Q&A section

>> See all questions

>> Ask new question

Wednesday 26 October 2011

SA+ and Academies

From Worried Parent:

My daughter is on SA+, and is in Y9. I have just received a letter stating that the school is applying for Academy status, and I am very concerned about what seems to be a lack of accountability when it comes to upholding statements of SEN – so how much worse will an Academy be educationally for a child who is on SA+, that relies on her LSA to help her access the curriculum? I chose this school on the basis of the LSA time she would get, which seems likely to be taken away once the school gains Academy status – just in time for her to start GCSE’s.

9 answers – add yours below

  1. Concerned teacher within an Academy said:

    I think you have reason to be worried. I have before me a sheet of paper which I am reliably informed by concerned Teaching Assistants shows that statemented children within our academy are not getting the help their are legally required. Now, if that is the case with sttemented children, what do you think is the provision for children on School Action?

    3 November 2011 at 5:58pm
  2. andrea wilson said:

    Concerned teacher.
    If this is true there is no point coming on here anonomously and worrying people.
    Raise it with your line manager and help ensure that the statemented child gets the correct level of support.
    This has nothing to do with academies v local authority schools it is just (if true) bad mangement.

    4 November 2011 at 11:23am
  3. Yossarian said:

    You might find some enlightenment on David Wolfe’s (Matrix Chambers) blog here: http://davidwolfe.org.uk/wordpress/

    10 November 2011 at 7:22pm
  4. Andrea Pattinson said:

    All schools are accountable for the provision that they offer, as a parent with a child with SEN I would expect regular dialogue about my child and the provision that is in place. It is your right to check that the school is meeting the needs of your child, whether or not the school is an academy makes no difference. There are LA schools also where questions are raised as to the correct level of support offered, best to check with the school rather than speculate and worry.

    17 November 2011 at 10:05pm
  5. Sarah Barton said:

    I have to disagree with the answer above ‘whether or not the school is an academy makes no difference’ – unfortunately it makes all the difference in the world because there is no accountability to parents in an Academy. You state that the school has announced it is applying for Academy status, but has there been a consultation? If so, then the consultation to be legal should have included an impact assessment on the effect Academy status would have on SA+ pupils. Ask the school about this and insist that they conductb a proper consultation if this has not happened. Some more info on seeking propoer consultation here http://handsoffourschool.wordpress.com/academy-consultation/ Info on Academis, SEN & the law here http://davidwolfe.org.uk/wordpress/archives/category/sen but a lot of this may only apply to statemented children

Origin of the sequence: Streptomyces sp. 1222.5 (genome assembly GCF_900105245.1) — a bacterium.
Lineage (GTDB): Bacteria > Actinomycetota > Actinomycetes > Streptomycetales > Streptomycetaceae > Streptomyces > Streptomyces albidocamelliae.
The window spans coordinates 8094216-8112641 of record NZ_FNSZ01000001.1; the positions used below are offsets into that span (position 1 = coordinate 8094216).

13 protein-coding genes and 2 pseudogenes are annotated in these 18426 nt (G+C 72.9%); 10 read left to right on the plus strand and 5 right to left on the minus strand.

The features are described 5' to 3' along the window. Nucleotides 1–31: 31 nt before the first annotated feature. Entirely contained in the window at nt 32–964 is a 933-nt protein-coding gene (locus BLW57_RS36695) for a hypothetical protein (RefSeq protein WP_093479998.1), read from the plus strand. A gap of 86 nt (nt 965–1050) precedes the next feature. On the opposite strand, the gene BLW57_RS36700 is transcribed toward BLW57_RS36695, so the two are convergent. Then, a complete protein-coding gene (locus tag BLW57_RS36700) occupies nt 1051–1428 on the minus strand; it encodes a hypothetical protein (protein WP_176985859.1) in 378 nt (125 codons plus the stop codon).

19 November 2011 at 10:40am
  6. rosemary fergusson said:

    NEw School Admissions Code puts teachers kids above SEN pupils for priority for places
    Now the new convertor academies (CAs),previously good/outstanding LEA schools, and the new Free Schools have to be seen to succeed. A key factor for this is recruiting good teachers without having to offer financial incentives. In the revised School Admissions Code, due to be approved in the Commons during 1st December, Mr Gove has chosen to introduce preferential places for the children of any staff of 2 years service OR where a subject shortage exists ( the same shortage will of course also exist in the challenging schools). This is against strong advice from key parties including teaching unions and members of the revision committee itself. By ignoring their warnings of a “brain drain” of staff to the CA’s/ Free schools not to mention driving a division between parents and teachers it is clear that Mr Gove wants to provide CA’s/Free Schools with a stronger non-financial recruitment advantage over the LEA maintained schools. This is strangely at odds with his ongoing departmental review on how to keep top quality staff in challenging schools.